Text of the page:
Yao

Yao (堯) was one of the five legendary sage kings who unified ancient China and served as future role models for building a stable and benevolent system of government. Yao is believed to have lived in the 23rd or 22nd century BC, and is said to assumed power at the age of 20 and voluntarily relinquished it to his successor, Shun (舜), to whom he gave his two daughters in marriage, after seventy years on the throne. According to some sources, he went on live for a further thirty years following his abdication. Continue reading Yao

Meng Zhifan

Meng Zhifan (孟之反) was a minister of the state of Lu. According to an account in the Chronicle of Zuo (左傳/ Zuǒzhuán), he led an army that was soundly defeated by a force from the state of Qi in a battle that took place near to Qufu, the capital of modern-day Shandong province, in 485 BC. During the retreat he showed great valor by fighting off the enemy in an effective rearguard action that allowed his surviving soldiers to escape. Continue reading Meng Zhifan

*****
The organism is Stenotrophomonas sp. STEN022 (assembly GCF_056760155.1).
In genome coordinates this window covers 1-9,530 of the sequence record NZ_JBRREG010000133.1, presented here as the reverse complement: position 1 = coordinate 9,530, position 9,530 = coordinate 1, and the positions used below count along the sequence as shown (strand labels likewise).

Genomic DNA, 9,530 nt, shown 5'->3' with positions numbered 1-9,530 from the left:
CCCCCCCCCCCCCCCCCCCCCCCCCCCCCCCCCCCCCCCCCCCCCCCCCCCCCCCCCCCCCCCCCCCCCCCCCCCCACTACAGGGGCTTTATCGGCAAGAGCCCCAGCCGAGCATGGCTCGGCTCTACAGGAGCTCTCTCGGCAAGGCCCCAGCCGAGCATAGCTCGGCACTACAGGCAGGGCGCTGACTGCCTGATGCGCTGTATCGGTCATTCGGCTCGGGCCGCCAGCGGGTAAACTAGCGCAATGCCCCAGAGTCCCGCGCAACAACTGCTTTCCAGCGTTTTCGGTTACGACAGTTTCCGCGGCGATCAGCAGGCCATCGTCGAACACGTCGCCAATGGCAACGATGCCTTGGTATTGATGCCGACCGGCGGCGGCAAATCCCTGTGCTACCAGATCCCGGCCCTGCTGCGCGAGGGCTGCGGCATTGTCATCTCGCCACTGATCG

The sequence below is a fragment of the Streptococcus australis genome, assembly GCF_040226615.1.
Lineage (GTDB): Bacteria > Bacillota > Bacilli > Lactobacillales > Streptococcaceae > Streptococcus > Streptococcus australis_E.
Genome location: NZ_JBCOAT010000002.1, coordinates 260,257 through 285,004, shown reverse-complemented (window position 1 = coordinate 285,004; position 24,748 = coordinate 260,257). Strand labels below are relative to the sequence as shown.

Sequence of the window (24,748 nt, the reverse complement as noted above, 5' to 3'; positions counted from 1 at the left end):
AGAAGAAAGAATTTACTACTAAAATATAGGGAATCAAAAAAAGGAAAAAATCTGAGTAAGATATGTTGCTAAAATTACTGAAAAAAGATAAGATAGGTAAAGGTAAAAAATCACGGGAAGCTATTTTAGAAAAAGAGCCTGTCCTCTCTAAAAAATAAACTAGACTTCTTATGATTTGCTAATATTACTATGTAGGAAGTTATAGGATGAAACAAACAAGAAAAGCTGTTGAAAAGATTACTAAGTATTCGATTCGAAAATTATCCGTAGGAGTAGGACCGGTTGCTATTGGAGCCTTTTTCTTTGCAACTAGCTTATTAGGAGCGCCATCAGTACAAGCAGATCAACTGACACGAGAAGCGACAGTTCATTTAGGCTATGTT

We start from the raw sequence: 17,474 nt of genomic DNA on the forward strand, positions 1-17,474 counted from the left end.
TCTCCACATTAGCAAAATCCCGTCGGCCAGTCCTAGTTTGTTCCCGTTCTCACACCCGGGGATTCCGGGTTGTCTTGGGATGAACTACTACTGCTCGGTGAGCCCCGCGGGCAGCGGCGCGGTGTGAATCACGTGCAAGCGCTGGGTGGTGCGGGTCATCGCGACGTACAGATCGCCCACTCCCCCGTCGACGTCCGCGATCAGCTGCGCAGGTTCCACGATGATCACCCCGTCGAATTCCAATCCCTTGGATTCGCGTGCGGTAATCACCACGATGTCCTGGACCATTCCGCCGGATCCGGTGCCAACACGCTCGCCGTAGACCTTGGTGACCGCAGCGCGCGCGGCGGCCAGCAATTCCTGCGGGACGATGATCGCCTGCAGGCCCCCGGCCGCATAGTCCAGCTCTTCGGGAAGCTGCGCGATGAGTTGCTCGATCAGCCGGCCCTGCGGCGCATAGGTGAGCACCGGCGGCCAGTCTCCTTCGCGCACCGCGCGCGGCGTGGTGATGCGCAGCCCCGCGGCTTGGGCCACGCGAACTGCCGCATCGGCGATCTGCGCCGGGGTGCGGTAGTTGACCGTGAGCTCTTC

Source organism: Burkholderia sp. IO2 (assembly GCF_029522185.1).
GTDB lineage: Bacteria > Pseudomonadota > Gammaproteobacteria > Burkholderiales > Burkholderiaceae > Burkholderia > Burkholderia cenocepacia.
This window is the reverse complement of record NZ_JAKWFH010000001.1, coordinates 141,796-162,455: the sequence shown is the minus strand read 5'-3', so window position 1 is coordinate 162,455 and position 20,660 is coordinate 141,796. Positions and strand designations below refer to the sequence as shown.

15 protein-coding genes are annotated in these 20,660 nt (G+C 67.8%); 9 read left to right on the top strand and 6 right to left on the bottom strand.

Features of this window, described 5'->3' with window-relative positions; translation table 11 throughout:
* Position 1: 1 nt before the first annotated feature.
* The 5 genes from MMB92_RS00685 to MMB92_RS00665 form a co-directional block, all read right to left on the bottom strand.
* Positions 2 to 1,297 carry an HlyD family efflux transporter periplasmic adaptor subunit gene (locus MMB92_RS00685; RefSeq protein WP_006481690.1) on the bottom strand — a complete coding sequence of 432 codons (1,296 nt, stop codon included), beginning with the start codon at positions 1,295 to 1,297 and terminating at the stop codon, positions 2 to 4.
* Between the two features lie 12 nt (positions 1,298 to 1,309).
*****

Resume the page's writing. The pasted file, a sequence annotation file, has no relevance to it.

Disciples of Confucius: Tantai Mieming

There is a lot controversy over the exact identity of Tantai Mieming (澹臺滅明). According to the Records of the Historian (not always the most reliable of sources), he was so ugly that the first time Confucius met him, he mistook him for being stupid. It was only later that the sage realized his error and grew to appreciate him for his exemplary moral conduct. Continue reading Disciples of Confucius: Tantai Mieming

Disciples of Confucius: Yuan Xian

Yuan Xian (原憲) was also known by the courtesy name of Zisi (子思) and the name of Yuan Si (原思). Born in either in the state of Song (宋) or state of Lu (魯) in around 586 BC, he was over thirty years younger than Confucius and was noted for the excessive, some might say ostentatious, zeal with which pursuing a path of fastidious purity. Even Confucius was moved to criticize him for going too far, telling him that he shouldn’t decline the salary he was offered for an official position in Chapter V of Book 6. Continue reading Disciples of Confucius: Yuan Xian